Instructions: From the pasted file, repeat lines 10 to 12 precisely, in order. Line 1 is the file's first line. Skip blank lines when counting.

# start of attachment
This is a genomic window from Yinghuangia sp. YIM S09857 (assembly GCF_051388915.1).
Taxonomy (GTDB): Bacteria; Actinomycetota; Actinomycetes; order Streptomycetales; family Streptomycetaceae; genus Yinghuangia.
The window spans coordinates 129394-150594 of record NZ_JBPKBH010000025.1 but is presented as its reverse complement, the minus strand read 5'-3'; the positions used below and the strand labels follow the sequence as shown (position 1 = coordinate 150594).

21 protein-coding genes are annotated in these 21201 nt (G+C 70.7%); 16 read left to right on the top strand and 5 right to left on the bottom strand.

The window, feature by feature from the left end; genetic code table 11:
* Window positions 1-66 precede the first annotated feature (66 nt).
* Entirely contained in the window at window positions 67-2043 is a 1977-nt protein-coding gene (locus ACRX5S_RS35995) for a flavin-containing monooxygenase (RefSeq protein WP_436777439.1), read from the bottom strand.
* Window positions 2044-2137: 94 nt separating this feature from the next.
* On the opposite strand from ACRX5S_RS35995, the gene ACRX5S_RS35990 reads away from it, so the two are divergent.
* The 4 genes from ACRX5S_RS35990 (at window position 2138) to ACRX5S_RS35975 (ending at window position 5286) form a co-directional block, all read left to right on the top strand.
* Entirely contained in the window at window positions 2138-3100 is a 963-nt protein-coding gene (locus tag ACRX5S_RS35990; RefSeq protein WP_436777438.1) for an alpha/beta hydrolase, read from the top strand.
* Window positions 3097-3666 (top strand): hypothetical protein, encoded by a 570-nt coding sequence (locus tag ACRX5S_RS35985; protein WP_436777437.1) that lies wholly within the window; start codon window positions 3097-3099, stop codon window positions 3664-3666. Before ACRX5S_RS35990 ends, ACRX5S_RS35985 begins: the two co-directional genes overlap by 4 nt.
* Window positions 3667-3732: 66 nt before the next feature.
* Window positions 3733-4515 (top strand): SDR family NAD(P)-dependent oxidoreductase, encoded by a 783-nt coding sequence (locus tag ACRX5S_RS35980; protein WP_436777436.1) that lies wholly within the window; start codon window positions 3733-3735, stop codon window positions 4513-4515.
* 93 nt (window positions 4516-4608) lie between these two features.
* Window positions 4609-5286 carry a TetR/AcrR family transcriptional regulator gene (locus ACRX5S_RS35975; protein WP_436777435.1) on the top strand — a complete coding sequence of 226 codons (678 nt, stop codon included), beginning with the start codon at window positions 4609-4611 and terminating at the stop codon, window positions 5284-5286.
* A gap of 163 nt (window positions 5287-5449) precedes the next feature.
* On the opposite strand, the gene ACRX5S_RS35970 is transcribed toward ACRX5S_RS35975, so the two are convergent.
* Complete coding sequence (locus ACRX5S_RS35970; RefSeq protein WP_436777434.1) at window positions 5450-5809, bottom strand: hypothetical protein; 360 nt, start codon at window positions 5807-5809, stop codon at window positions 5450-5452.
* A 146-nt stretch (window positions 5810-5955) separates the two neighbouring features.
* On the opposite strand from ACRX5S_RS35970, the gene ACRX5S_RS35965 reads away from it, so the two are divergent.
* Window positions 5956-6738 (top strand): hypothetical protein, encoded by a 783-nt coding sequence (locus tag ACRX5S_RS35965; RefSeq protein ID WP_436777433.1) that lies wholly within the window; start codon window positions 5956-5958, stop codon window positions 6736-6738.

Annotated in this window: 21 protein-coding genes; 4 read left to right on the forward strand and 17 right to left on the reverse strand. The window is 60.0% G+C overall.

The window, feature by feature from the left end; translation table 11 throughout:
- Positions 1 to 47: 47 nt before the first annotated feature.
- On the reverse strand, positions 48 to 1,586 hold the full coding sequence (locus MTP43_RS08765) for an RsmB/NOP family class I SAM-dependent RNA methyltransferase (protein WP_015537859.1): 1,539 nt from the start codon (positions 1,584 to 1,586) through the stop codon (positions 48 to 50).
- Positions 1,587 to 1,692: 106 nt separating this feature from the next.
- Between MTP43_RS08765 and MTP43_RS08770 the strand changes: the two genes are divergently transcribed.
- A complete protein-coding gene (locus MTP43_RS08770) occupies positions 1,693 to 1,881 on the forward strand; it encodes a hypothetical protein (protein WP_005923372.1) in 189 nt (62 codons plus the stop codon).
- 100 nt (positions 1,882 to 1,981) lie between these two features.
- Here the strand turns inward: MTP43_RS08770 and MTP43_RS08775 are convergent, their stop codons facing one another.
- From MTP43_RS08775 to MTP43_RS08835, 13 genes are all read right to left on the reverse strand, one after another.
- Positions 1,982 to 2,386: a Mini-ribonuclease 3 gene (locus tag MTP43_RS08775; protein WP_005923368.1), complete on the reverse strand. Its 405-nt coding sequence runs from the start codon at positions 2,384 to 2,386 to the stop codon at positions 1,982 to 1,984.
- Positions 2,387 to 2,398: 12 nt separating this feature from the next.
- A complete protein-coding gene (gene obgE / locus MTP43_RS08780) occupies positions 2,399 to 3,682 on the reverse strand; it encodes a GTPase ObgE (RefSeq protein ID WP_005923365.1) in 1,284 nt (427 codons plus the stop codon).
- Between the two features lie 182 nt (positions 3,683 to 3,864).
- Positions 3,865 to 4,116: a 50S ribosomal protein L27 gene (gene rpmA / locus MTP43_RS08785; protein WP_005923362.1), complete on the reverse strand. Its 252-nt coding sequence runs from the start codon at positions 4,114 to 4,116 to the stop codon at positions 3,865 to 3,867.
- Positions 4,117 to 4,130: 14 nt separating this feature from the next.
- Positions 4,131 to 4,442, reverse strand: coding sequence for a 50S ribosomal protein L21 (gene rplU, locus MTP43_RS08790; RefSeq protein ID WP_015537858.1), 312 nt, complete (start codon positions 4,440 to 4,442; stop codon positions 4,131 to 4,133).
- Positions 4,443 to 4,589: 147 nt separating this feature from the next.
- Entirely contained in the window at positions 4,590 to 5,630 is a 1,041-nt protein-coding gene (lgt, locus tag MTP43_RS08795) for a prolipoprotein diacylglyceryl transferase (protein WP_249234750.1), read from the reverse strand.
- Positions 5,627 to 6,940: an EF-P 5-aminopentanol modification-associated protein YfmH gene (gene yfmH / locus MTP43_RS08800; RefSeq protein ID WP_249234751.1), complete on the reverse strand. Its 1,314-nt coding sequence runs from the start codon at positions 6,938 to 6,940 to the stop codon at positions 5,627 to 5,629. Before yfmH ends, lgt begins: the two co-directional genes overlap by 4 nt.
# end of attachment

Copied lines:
* The 4 genes from ACRX5S_RS35990 (at window position 2138) to ACRX5S_RS35975 (ending at window position 5286) form a co-directional block, all read left to right on the top strand.
* Entirely contained in the window at window positions 2138-3100 is a 963-nt protein-coding gene (locus tag ACRX5S_RS35990; RefSeq protein WP_436777438.1) for an alpha/beta hydrolase, read from the top strand.
* Window positions 3097-3666 (top strand): hypothetical protein, encoded by a 570-nt coding sequence (locus tag ACRX5S_RS35985; protein WP_436777437.1) that lies wholly within the window; start codon window positions 3097-3099, stop codon window positions 3664-3666. Before ACRX5S_RS35990 ends, ACRX5S_RS35985 begins: the two co-directional genes overlap by 4 nt.